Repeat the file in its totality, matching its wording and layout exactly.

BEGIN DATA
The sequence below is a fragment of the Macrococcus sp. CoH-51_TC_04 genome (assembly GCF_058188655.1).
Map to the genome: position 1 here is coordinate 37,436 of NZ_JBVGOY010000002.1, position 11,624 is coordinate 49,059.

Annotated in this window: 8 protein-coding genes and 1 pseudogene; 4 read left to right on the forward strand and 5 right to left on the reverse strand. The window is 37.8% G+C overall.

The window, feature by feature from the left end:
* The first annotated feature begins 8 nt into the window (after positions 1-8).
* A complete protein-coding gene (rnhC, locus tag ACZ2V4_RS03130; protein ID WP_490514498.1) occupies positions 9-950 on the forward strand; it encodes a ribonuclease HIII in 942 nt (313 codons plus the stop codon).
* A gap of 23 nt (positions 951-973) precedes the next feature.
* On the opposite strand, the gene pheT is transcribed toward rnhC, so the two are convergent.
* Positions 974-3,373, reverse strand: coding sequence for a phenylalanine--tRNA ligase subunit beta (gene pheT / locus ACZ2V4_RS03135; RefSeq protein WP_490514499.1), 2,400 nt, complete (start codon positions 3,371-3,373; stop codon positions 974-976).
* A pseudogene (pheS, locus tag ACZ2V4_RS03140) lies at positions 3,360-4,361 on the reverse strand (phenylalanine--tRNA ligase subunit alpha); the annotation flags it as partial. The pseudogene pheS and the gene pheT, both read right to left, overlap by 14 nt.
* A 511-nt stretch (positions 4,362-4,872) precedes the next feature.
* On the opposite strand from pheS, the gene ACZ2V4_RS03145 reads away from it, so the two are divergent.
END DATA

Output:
The sequence below is a fragment of the Macrococcus sp. CoH-51_TC_04 genome (assembly GCF_058188655.1).
Map to the genome: position 1 here is coordinate 37,436 of NZ_JBVGOY010000002.1, position 11,624 is coordinate 49,059.

Annotated in this window: 8 protein-coding genes and 1 pseudogene; 4 read left to right on the forward strand and 5 right to left on the reverse strand. The window is 37.8% G+C overall.

The window, feature by feature from the left end:
* The first annotated feature begins 8 nt into the window (after positions 1-8).
* A complete protein-coding gene (rnhC, locus tag ACZ2V4_RS03130; protein ID WP_490514498.1) occupies positions 9-950 on the forward strand; it encodes a ribonuclease HIII in 942 nt (313 codons plus the stop codon).
* A gap of 23 nt (positions 951-973) precedes the next feature.
* On the opposite strand, the gene pheT is transcribed toward rnhC, so the two are convergent.
* Positions 974-3,373, reverse strand: coding sequence for a phenylalanine--tRNA ligase subunit beta (gene pheT / locus ACZ2V4_RS03135; RefSeq protein WP_490514499.1), 2,400 nt, complete (start codon positions 3,371-3,373; stop codon positions 974-976).
* A pseudogene (pheS, locus tag ACZ2V4_RS03140) lies at positions 3,360-4,361 on the reverse strand (phenylalanine--tRNA ligase subunit alpha); the annotation flags it as partial. The pseudogene pheS and the gene pheT, both read right to left, overlap by 14 nt.
* A 511-nt stretch (positions 4,362-4,872) precedes the next feature.
* On the opposite strand from pheS, the gene ACZ2V4_RS03145 reads away from it, so the two are divergent.